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Posts Tagged ‘California Watch’

iPhone App, Children’s Coloring Book, Searchable Database Among Components Of California Watch’s Winning Project

The Center for Investigative Reporting and its online reporting initiative California Watch won the Gannett Award for Innovation in Watchdog Journalism for their “On Shaky Ground” series about earthquake safety at California public schools.

In addition to a three-part reporting series, On Shaky Ground included multiple online components that helped the organization earn the $5,000 prize. The project was published more than a year ago, but it’s such a good one that its worth recapping all the various elements.

The map and database

The investigation included a map and database component that lets users see whether a particular school is near a fault and whether construction there raised red flags.

If you remember the post I wrote about Brian Boyer’s tips for creating a usable app, the three questions he asks are 1) Who are our users? 2) What are their needs? and 3) How can we help them fulfill their needs? This app addresses each of those in a very usable way — readers can create their own stories through the data by seeing information that is particularly useful to them based on where their children go to school, or where they might work.

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28 GB Of Raw Data Went Into California Watch’s Award-Winning “Decoding Prime” Series

Of all the winners announced this week for the 63rd annual George Polk Award, California Watch’s “Decoding Prime” series is the one that catches my eye.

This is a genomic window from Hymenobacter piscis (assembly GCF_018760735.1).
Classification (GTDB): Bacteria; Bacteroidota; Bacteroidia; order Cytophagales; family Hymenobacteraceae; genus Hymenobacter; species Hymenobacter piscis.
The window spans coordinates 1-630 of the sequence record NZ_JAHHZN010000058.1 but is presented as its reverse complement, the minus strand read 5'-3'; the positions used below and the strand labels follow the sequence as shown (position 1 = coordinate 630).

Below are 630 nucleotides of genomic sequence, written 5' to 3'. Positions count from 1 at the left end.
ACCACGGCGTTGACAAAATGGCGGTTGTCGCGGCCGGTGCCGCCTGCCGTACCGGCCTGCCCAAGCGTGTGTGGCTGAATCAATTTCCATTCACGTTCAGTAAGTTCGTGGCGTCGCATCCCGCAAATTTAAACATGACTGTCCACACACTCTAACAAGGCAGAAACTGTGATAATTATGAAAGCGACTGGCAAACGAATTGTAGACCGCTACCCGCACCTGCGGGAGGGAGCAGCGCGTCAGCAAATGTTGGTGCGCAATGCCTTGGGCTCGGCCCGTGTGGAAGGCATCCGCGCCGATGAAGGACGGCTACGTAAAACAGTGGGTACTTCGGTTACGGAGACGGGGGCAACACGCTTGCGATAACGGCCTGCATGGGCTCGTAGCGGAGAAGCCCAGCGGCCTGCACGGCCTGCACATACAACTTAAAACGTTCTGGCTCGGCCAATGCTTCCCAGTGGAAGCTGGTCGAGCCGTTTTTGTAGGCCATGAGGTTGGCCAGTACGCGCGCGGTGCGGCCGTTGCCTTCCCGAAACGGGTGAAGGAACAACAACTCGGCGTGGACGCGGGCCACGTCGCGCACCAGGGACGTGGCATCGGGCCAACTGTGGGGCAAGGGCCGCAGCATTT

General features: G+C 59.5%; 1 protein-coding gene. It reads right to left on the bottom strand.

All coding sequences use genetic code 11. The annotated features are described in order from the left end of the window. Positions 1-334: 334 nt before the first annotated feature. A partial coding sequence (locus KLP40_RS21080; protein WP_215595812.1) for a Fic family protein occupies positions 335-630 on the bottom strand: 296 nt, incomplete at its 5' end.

California Watch, a project of the Center for Investigative Reporting, is only in its third year of existence after launching in 2009. The organization is joined by long-established names on the winners list like The New York Times, The Wall Street Journal, The Boston Globe, ABC 20/20, Bloomberg and The Associated Press.

So how does one brand new organization compete with years of legacy? To start, try  51 million patient records — about 28 gigabytes of raw data. That’s how much information was analyzed for the yearlong series of investigative stories that revealed a pattern at a California-based hospital chain of billing Medicare for numerous rare medical conditions for high-paying bonuses. Read more

California Watch Enhances Reader Engagement With Redesign

California Watch, a reporting initiative launched by the Center for Investigative Reporting in 2009, officially unveiled its redesigned site today and to say it emphasizes reader engagement is an understatement. With a bevy of new features, such as an easier commenting system and adding Tweets automatically to the comment stream, you have to go out of your way to avoid interacting with the site.

“We really wanted to upgrade the viewer experience and our readers’ ability to interact with us,” said Mark Katches, editorial director for the Center for Investigative Reporting and California Watch.

But my favorite part of the redesign is the “React & Act” section. Much like a calendar section, this lists where and how readers can interact with the reporters who make up California Watch. For example, the site lists when reporter Joanna Lin will be participating in an Asian American Journalists Association workshop.

This takes down the invisible wall that can sometimes exist between journalists and their audience members. Remember, reporters are just people. It’s easy to forget this if you only read, in print or online, what someone writes — their byline is faceless. At the end of the day, reporters should want to hear from their readers — whether it be in person, via email, or by a phone call.

What other sites do you go to that encourage reader engagement?